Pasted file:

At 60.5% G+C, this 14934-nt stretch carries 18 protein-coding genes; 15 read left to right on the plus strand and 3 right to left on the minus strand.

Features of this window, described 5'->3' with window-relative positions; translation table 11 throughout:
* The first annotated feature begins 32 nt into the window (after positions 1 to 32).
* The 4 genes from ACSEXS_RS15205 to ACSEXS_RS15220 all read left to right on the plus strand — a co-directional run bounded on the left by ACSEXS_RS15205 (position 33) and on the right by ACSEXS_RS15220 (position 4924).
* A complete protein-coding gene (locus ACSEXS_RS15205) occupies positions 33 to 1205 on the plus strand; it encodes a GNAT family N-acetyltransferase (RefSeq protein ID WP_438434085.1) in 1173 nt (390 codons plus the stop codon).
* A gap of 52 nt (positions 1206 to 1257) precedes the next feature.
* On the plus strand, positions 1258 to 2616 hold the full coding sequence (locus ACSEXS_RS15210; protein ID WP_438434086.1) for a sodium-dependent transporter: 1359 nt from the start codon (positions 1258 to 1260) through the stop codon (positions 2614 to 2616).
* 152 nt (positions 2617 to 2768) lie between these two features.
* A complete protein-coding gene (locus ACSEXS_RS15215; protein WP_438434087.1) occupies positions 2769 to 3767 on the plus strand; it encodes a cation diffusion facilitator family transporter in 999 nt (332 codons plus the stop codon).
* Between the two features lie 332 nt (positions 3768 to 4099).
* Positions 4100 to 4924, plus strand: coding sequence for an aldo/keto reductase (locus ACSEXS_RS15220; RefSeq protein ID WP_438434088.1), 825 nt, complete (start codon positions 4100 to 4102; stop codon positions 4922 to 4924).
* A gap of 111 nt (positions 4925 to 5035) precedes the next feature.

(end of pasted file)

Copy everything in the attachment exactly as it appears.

At 60.5% G+C, this 14934-nt stretch carries 18 protein-coding genes; 15 read left to right on the plus strand and 3 right to left on the minus strand.

Features of this window, described 5'->3' with window-relative positions; translation table 11 throughout:
* The first annotated feature begins 32 nt into the window (after positions 1 to 32).
* The 4 genes from ACSEXS_RS15205 to ACSEXS_RS15220 all read left to right on the plus strand — a co-directional run bounded on the left by ACSEXS_RS15205 (position 33) and on the right by ACSEXS_RS15220 (position 4924).
* A complete protein-coding gene (locus ACSEXS_RS15205) occupies positions 33 to 1205 on the plus strand; it encodes a GNAT family N-acetyltransferase (RefSeq protein ID WP_438434085.1) in 1173 nt (390 codons plus the stop codon).
* A gap of 52 nt (positions 1206 to 1257) precedes the next feature.
* On the plus strand, positions 1258 to 2616 hold the full coding sequence (locus ACSEXS_RS15210; protein ID WP_438434086.1) for a sodium-dependent transporter: 1359 nt from the start codon (positions 1258 to 1260) through the stop codon (positions 2614 to 2616).
* 152 nt (positions 2617 to 2768) lie between these two features.
* A complete protein-coding gene (locus ACSEXS_RS15215; protein WP_438434087.1) occupies positions 2769 to 3767 on the plus strand; it encodes a cation diffusion facilitator family transporter in 999 nt (332 codons plus the stop codon).
* Between the two features lie 332 nt (positions 3768 to 4099).
* Positions 4100 to 4924, plus strand: coding sequence for an aldo/keto reductase (locus ACSEXS_RS15220; RefSeq protein ID WP_438434088.1), 825 nt, complete (start codon positions 4100 to 4102; stop codon positions 4922 to 4924).
* A gap of 111 nt (positions 4925 to 5035) precedes the next feature.